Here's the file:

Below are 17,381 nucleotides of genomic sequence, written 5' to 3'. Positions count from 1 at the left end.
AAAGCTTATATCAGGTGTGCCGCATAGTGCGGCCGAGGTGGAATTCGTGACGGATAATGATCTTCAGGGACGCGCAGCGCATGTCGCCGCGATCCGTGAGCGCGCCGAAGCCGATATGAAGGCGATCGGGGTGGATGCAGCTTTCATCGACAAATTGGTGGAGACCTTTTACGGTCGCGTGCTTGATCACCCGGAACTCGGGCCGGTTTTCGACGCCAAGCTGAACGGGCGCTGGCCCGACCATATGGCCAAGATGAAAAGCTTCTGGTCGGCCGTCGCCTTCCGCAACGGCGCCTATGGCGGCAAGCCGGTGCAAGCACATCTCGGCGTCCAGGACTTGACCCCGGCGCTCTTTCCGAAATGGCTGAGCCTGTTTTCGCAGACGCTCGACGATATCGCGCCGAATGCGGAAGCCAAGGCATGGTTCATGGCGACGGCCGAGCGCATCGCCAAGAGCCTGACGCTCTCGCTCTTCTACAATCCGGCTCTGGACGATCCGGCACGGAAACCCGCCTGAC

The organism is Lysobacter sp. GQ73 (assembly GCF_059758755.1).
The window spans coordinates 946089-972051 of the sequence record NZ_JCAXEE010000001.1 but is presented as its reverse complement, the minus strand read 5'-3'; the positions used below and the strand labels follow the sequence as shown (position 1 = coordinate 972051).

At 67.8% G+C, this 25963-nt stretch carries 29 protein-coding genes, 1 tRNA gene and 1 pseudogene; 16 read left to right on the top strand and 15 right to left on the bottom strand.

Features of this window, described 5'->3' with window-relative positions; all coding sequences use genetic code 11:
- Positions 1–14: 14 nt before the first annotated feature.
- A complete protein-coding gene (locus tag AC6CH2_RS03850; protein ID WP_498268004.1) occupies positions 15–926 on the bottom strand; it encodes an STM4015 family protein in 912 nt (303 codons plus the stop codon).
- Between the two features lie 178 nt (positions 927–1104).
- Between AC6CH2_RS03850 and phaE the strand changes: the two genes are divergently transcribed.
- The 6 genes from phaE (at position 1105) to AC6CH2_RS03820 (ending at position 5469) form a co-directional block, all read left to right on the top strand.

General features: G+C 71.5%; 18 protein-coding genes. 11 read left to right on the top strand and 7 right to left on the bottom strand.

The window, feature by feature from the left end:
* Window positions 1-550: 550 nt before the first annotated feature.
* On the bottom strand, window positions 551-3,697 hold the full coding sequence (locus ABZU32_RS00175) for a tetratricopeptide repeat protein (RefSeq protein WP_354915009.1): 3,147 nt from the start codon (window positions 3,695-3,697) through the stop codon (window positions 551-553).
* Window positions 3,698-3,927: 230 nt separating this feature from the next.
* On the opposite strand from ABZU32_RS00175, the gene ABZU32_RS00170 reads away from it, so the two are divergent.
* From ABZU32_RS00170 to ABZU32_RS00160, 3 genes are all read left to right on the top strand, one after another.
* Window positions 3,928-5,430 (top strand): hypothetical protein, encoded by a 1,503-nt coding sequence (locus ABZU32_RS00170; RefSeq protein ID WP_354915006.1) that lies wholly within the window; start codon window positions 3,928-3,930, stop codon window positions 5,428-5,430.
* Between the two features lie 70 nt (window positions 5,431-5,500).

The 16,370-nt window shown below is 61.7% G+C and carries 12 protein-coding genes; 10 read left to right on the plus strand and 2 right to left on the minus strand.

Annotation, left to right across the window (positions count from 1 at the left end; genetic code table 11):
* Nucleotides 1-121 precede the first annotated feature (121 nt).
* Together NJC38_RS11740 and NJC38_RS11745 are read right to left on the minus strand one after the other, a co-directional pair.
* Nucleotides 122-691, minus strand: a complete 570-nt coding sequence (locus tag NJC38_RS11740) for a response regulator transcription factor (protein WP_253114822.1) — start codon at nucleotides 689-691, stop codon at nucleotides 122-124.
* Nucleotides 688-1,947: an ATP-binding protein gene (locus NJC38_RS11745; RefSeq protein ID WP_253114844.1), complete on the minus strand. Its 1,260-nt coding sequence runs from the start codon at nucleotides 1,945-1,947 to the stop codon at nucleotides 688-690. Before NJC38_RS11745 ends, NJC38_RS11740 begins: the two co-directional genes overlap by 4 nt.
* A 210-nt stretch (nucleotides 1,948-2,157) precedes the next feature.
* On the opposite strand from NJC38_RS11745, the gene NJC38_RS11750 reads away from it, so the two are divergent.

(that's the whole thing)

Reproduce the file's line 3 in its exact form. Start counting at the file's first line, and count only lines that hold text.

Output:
The organism is Lysobacter sp. GQ73 (assembly GCF_059758755.1).